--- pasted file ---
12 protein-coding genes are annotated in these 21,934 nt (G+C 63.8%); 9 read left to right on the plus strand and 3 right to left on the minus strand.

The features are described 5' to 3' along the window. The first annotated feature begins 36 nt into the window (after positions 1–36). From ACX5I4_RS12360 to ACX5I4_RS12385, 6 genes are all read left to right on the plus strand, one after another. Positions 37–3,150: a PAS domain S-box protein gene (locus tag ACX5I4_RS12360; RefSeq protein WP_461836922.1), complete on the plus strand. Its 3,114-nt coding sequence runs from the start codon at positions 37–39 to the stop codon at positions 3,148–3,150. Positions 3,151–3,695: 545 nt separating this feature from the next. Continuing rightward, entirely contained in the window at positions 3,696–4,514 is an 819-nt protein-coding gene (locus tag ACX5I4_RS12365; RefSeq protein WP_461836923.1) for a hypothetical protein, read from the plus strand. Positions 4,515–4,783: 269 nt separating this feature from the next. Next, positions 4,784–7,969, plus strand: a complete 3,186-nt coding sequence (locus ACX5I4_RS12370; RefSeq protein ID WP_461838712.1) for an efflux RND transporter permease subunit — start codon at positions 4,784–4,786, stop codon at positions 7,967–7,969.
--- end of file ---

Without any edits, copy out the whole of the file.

12 protein-coding genes are annotated in these 21,934 nt (G+C 63.8%); 9 read left to right on the plus strand and 3 right to left on the minus strand.

The features are described 5' to 3' along the window. The first annotated feature begins 36 nt into the window (after positions 1–36). From ACX5I4_RS12360 to ACX5I4_RS12385, 6 genes are all read left to right on the plus strand, one after another. Positions 37–3,150: a PAS domain S-box protein gene (locus tag ACX5I4_RS12360; RefSeq protein WP_461836922.1), complete on the plus strand. Its 3,114-nt coding sequence runs from the start codon at positions 37–39 to the stop codon at positions 3,148–3,150. Positions 3,151–3,695: 545 nt separating this feature from the next. Continuing rightward, entirely contained in the window at positions 3,696–4,514 is an 819-nt protein-coding gene (locus tag ACX5I4_RS12365; RefSeq protein WP_461836923.1) for a hypothetical protein, read from the plus strand. Positions 4,515–4,783: 269 nt separating this feature from the next. Next, positions 4,784–7,969, plus strand: a complete 3,186-nt coding sequence (locus ACX5I4_RS12370; RefSeq protein ID WP_461838712.1) for an efflux RND transporter permease subunit — start codon at positions 4,784–4,786, stop codon at positions 7,967–7,969.